"Nevertheless, the permit to provide 4G services has been issued for other companies. By upgrading these companies to 4G, the speed and quality of internet in Afghanistan will improve," he said.

Separately, work is underway on a new fibre-optic line that is expected to be complete by 2018.

"So far, the fibre-optic line has reached 25 provinces," he said. "We plan to provide the remaining nine provinces with this service over the next year."

Many Afghans, not satisfied with the current cost and quality of internet providers, are looking forward to the changes.

"Young people, especially students, need internet and technology more than anything else, since they get all the information and materials related to their university courses from the internet," Rostam, a Kabul University student, told Salaam Times.

"Although telecom companies offer 3G services, unfortunately the speed and quality of internet are low," he said. "As an Internet user, I am not quite satisfied with these services. Hence, I call on the Ministry of Communications as well as telecommunications companies to improve the quality of their internet services."

Fast-tracking technology

Telecommunications and internet access are among Afghanistan's greatest achievements over the past 15 years.

"Under the Taliban's rule, whenever we wanted to call our relatives abroad we had to go to Pakistan to talk ... on the phone," Arif Hazrati, a resident of Kabul Province, told Salaam Times. "That is, we traveled from one country to another in the 21st century for a simple phone call."

He described the advancement in telecommunications and internet services as "a revolution" for Afghanistan.

"Nowadays ... every Afghan has access to mobile phone and internet access, and they can easily contact anywhere in the world they want," he said.

Building on those technological advancements, the Ministry of Communications and Information Technology plans to send its second satellite to space by 2021.

"In 2014, after signing a contract with Eutelsat, Afghanistan launched its first satellite ... to expand its communications, telecommunications and internet services," said Nangyal, the ministry spokesman.

"Now we have plans to launch our second satellite by 2021 in order to provide better services in the telecommunications and technology sector," he said.

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رحمت الله محمودی | 11-19-2017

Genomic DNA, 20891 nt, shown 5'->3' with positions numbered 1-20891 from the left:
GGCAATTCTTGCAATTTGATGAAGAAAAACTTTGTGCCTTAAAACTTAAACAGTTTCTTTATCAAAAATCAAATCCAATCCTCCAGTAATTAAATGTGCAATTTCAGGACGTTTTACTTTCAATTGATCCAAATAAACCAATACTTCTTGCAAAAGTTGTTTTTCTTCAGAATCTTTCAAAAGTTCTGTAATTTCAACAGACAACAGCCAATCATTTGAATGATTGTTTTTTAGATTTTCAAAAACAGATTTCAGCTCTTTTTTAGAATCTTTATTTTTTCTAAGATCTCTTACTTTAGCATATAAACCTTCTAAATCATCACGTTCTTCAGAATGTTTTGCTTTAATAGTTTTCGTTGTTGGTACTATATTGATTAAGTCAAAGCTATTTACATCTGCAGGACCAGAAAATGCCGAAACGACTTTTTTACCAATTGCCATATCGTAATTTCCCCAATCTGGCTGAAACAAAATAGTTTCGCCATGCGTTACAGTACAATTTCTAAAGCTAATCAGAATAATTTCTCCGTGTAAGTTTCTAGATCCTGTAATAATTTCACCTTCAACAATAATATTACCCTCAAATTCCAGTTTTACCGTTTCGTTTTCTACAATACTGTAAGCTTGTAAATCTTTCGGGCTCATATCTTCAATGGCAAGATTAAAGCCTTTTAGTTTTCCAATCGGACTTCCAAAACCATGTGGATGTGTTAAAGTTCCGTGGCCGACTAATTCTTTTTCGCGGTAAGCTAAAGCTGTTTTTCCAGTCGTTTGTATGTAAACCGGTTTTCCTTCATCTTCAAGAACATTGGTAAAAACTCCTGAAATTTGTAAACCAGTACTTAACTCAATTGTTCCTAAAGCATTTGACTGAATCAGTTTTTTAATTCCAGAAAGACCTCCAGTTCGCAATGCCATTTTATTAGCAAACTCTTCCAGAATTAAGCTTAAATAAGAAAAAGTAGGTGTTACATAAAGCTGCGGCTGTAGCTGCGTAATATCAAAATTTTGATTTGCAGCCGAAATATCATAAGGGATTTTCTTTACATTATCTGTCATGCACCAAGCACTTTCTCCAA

Hello. The services provided by private companies are called 3G, but this system is far from reality and is completely weak. The second point I'm trying to mention hear is that, why didn't the private companies reduce the price of internet? This shows that the government does not have acceptable governing power over these companies. All Internet subscribers are disappointed and dissatisfied with the weakness of internet connection provided by these networks, as well as in fiber optic networks. The reason is that quality of things is no longer being considered and all attention is paid only to their quantity. We hope that Afghan government officials pay a bit of attention to quality as well.

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عبدالرحمن عقابی | 11-18-2017

Despite all these efforts, the Ministry of Communications and Technology has not been able, or has been unwilling, to prevent the theft in the amount of Internet that the telecommunication network sells to its subscribers. Check your internet account and check again after downloading a file. You will find out how much [more] that the original amount that you would have to pay has been deducted from your account, which is also a major and fundamental problem. Hoping this problem can also be taken into consideration.

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نجیب الله اوریاخیل | 11-18-2017

Hello and greetings. The internet services currently provided by telecommunication networks are both expensive and slow. This is especially true regarding provinces and districts. Considering the two aforementioned issues, the provision of internet services, especially in provinces, will improve is the government pay attention to solve such problems.